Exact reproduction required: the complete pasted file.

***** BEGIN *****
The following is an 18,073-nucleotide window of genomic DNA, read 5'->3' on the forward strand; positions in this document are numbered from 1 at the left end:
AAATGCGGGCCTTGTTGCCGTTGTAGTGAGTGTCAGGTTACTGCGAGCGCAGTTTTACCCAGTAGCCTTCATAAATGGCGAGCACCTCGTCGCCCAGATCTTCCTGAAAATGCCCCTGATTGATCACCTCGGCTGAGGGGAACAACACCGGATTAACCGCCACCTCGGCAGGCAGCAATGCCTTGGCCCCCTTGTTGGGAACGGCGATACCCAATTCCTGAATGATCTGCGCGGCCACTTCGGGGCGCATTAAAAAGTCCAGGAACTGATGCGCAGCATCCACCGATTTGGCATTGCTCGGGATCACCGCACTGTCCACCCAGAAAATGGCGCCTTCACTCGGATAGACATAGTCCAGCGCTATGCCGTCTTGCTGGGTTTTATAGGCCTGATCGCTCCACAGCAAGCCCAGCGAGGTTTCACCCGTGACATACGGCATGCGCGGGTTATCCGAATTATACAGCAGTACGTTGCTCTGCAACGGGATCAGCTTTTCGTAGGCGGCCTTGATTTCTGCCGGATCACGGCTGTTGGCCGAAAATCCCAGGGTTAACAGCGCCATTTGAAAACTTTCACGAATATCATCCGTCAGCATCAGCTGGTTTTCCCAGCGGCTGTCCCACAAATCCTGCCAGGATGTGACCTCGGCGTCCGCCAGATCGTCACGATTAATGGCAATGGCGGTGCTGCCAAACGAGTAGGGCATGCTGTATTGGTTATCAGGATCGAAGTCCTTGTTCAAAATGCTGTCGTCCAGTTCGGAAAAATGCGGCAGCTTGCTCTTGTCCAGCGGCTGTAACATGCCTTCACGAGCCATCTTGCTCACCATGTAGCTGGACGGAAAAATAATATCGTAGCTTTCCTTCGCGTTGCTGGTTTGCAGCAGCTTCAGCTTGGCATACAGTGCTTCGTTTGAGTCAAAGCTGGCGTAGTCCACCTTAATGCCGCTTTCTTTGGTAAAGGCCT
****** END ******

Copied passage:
The following is an 18,073-nucleotide window of genomic DNA, read 5'->3' on the forward strand; positions in this document are numbered from 1 at the left end:
AAATGCGGGCCTTGTTGCCGTTGTAGTGAGTGTCAGGTTACTGCGAGCGCAGTTTTACCCAGTAGCCTTCATAAATGGCGAGCACCTCGTCGCCCAGATCTTCCTGAAAATGCCCCTGATTGATCACCTCGGCTGAGGGGAACAACACCGGATTAACCGCCACCTCGGCAGGCAGCAATGCCTTGGCCCCCTTGTTGGGAACGGCGATACCCAATTCCTGAATGATCTGCGCGGCCACTTCGGGGCGCATTAAAAAGTCCAGGAACTGATGCGCAGCATCCACCGATTTGGCATTGCTCGGGATCACCGCACTGTCCACCCAGAAAATGGCGCCTTCACTCGGATAGACATAGTCCAGCGCTATGCCGTCTTGCTGGGTTTTATAGGCCTGATCGCTCCACAGCAAGCCCAGCGAGGTTTCACCCGTGACATACGGCATGCGCGGGTTATCCGAATTATACAGCAGTACGTTGCTCTGCAACGGGATCAGCTTTTCGTAGGCGGCCTTGATTTCTGCCGGATCACGGCTGTTGGCCGAAAATCCCAGGGTTAACAGCGCCATTTGAAAACTTTCACGAATATCATCCGTCAGCATCAGCTGGTTTTCCCAGCGGCTGTCCCACAAATCCTGCCAGGATGTGACCTCGGCGTCCGCCAGATCGTCACGATTAATGGCAATGGCGGTGCTGCCAAACGAGTAGGGCATGCTGTATTGGTTATCAGGATCGAAGTCCTTGTTCAAAATGCTGTCGTCCAGTTCGGAAAAATGCGGCAGCTTGCTCTTGTCCAGCGGCTGTAACATGCCTTCACGAGCCATCTTGCTCACCATGTAGCTGGACGGAAAAATAATATCGTAGCTTTCCTTCGCGTTGCTGGTTTGCAGCAGCTTCAGCTTGGCATACAGTGCTTCGTTTGAGTCAAAGCTGGCGTAGTCCACCTTAATGCCGCTTTCTTTGGTAAAGGCCT